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NPR

Probing Ties Between Mexican Cartel And Chicago's Violence

John Lippert, an investigative reporter for Bloomberg Markets magazine, traced the violence in Chicago back to Mexico. Lippert talks to Steve Inskeep about the impact of the Sinaloa drug cartel's dominance over the drug trade in Chicago and the Midwest.
NPR

U.N. Report Doesn't Assign Blame To Syrian Chemical Attack

U.N. weapons inspectors have issued their report on last month's chemical weapons attack in Syria. Anthony Cordesman, of the Center for Strategic and International Studies, tells Steve Inskeep that the report bolsters U.S. and European charges that the Assad regime deployed the sarin gas.
NPR

JPMorgan To Get Whale Of A Fine For Trading Losses

The fine is reportedly said to be at least $700 million for what authorities say were massive derivative bets made without adequate risk controls in place. The case became known as the "London Whale" owing to the size of the trades made.
NPR

Kitchen Time Machine: A Culinary Romp Through Soviet History

Author Anya Von Bremzen's new memoir, Mastering The Art of Soviet Cooking, is a tragic-comic history of a family and a nation as seen through the kitchen window. Everything we ate in the Soviet Union was grown ... by the party state," she says. "So, with the food, inevitably, you ingested the ideology."
NPR

Japan's Rice Farmers See Trade Deal As Threat To Tradition

Each summer, the rice farmers of Narita, Japan, gather to pray for bountiful harvests with dancing, music and elaborate festival carts. This year, some farmers feel their way of life is under threat from a major trade agreement.
NPR

Mission Success: Costa Concordia Is Vertical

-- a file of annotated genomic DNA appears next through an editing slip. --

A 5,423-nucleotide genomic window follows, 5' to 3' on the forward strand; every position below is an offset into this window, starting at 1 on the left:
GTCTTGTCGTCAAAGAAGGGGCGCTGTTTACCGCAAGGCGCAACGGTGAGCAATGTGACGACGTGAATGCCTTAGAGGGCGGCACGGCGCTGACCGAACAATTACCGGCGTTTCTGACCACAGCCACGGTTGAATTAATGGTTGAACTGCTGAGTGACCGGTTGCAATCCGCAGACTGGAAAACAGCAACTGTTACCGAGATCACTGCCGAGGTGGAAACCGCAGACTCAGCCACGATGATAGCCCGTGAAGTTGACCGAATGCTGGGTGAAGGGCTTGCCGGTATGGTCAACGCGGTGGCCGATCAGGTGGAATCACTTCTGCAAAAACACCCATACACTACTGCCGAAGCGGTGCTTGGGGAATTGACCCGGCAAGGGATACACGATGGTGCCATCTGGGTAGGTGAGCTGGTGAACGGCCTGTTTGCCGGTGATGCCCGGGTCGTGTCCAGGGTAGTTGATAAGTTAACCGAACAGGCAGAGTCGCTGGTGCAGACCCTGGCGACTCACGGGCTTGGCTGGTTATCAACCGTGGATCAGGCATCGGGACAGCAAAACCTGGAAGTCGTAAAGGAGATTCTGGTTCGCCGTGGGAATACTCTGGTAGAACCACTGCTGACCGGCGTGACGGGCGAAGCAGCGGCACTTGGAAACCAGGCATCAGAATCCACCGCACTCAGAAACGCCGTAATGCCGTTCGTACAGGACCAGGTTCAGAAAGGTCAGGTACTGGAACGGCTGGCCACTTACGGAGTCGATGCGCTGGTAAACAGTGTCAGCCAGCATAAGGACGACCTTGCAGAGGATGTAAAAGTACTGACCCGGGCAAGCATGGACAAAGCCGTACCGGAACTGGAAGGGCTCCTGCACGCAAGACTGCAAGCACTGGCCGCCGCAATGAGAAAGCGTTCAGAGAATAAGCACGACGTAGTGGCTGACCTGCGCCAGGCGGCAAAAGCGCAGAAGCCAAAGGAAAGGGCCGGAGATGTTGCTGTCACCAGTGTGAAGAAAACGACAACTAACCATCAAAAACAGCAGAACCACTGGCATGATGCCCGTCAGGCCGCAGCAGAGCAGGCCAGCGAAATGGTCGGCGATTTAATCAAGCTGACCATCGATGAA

In an operation that took 19 hours, the luxury cruise ship Costa Concordia is now in an upright position. The ship ran aground in January 2012 off the coast of Tuscany.
NPR

How Smartphones Became Vital Tools Against Dengue In Pakistan

Two years ago Pakistan's Punjab province was hit with one of the world's worst dengue outbreaks. This year the number of recorded cases has plummeted. Many leaders credit a mobile phone app that tracks mosquito populations and city workers' efforts to contain them.
NPR

Both Mexican Coasts Are Lashed By Deadly Tropical Cyclones

At least 21 people were reported dead, as Tropical Storm Manuel and Hurricane Ingrid made landfall within hours of each other.
NPR

Syria: Does The U.S. And Russia Deal Go Far Enough?

The world watches and waits to hear if the Assad government will give up Syria's chemical weapons stock. In the meantime, George Perkovich of the Carnegie Endowment for International Peace talks with host Michel Martin about Israel's view on the Syrian conflict.
NPR

Ray Suarez On Latino Americans: Past Is Prologue?

Over 50 million Latin Americans live in the United States. Host Michel Martin speaks with veteran reporter Ray Suarez about his new book Latino Americans: The 500-Year Legacy That Shaped A Nation.

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